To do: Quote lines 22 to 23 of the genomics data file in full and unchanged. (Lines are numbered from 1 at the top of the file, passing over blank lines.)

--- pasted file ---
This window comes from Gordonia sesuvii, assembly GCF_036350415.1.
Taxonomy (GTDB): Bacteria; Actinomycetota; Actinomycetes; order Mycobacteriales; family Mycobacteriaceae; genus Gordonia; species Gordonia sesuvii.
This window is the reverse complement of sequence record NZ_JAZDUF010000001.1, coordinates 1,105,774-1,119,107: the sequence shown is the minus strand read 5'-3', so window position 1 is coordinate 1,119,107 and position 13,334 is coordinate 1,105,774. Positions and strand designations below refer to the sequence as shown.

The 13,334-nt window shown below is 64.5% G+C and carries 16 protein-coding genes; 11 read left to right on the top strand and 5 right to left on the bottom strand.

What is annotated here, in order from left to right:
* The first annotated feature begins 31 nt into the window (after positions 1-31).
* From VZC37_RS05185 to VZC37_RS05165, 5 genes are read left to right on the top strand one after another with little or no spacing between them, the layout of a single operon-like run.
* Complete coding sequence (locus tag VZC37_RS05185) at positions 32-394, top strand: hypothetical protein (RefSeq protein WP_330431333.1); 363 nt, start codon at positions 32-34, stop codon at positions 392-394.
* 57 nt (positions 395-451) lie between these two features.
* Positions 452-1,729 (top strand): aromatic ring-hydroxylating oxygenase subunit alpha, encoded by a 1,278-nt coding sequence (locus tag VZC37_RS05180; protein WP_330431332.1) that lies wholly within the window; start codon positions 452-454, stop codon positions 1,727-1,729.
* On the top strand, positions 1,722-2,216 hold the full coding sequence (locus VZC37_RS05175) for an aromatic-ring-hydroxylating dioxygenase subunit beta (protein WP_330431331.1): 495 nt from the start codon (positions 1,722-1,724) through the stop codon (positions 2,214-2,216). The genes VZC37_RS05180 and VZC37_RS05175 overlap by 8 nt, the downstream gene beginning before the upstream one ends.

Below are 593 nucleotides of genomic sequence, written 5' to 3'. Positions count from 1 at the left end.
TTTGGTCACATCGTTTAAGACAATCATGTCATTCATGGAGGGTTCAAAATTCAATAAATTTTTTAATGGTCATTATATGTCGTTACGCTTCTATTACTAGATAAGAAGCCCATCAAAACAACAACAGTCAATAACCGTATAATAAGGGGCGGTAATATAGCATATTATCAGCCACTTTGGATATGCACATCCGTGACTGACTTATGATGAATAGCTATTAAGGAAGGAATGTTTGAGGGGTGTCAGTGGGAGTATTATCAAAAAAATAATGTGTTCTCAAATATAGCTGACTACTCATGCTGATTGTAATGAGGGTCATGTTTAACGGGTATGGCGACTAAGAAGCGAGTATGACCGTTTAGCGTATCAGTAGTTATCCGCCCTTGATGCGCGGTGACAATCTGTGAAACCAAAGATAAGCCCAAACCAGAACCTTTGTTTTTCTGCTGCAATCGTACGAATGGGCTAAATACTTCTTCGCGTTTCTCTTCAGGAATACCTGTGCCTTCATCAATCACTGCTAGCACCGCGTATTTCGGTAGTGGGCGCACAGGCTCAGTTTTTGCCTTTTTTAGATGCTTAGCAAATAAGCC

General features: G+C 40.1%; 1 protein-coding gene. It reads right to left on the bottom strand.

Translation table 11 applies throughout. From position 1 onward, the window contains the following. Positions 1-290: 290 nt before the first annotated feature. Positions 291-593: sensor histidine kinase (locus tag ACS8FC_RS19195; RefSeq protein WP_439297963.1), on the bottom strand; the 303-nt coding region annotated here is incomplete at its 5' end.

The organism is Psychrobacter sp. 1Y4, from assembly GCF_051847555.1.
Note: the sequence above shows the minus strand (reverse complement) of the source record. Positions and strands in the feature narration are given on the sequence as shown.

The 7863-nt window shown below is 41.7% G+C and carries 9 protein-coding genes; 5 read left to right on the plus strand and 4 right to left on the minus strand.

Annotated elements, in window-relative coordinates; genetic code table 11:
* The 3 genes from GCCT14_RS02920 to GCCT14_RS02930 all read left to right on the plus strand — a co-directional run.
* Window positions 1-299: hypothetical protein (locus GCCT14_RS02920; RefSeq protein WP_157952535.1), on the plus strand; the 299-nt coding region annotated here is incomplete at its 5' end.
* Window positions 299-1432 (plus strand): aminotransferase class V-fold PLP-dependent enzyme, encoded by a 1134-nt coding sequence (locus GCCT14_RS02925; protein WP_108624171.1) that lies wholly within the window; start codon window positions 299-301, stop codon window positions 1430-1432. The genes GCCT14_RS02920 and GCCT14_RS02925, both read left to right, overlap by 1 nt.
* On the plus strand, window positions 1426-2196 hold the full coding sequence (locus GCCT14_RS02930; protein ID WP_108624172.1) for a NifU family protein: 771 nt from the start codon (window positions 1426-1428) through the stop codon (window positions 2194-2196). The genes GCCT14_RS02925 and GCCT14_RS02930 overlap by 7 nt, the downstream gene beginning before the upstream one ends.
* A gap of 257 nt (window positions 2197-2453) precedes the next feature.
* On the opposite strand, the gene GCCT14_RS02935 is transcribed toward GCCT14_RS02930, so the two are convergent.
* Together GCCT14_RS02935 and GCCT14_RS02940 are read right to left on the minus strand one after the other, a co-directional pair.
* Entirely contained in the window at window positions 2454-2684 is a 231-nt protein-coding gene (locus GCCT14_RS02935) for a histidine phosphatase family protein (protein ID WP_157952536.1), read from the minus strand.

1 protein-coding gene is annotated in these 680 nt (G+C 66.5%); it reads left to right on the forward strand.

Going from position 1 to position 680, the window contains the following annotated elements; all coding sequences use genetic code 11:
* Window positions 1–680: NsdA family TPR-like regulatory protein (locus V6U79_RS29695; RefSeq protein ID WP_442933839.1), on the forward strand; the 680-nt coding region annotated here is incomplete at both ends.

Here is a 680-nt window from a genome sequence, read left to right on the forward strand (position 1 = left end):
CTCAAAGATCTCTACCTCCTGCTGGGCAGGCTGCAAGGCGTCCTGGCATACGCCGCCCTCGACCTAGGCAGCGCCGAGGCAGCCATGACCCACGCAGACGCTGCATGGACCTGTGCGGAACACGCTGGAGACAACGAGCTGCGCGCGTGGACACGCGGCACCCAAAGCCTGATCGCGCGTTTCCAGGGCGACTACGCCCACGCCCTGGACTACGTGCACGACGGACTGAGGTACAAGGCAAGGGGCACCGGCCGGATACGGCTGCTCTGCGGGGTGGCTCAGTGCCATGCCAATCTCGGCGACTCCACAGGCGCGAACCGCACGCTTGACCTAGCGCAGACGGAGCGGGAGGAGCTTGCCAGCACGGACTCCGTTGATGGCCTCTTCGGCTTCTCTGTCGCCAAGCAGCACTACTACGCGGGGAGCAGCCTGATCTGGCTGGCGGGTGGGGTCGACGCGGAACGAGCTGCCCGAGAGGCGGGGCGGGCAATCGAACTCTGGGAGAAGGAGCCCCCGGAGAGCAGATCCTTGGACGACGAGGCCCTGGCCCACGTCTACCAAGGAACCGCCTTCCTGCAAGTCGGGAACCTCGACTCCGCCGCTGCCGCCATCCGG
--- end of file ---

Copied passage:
* Window positions 299-1432 (plus strand): aminotransferase class V-fold PLP-dependent enzyme, encoded by a 1134-nt coding sequence (locus GCCT14_RS02925; protein WP_108624171.1) that lies wholly within the window; start codon window positions 299-301, stop codon window positions 1430-1432. The genes GCCT14_RS02920 and GCCT14_RS02925, both read left to right, overlap by 1 nt.
* On the plus strand, window positions 1426-2196 hold the full coding sequence (locus GCCT14_RS02930; protein ID WP_108624172.1) for a NifU family protein: 771 nt from the start codon (window positions 1426-1428) through the stop codon (window positions 2194-2196). The genes GCCT14_RS02925 and GCCT14_RS02930 overlap by 7 nt, the downstream gene beginning before the upstream one ends.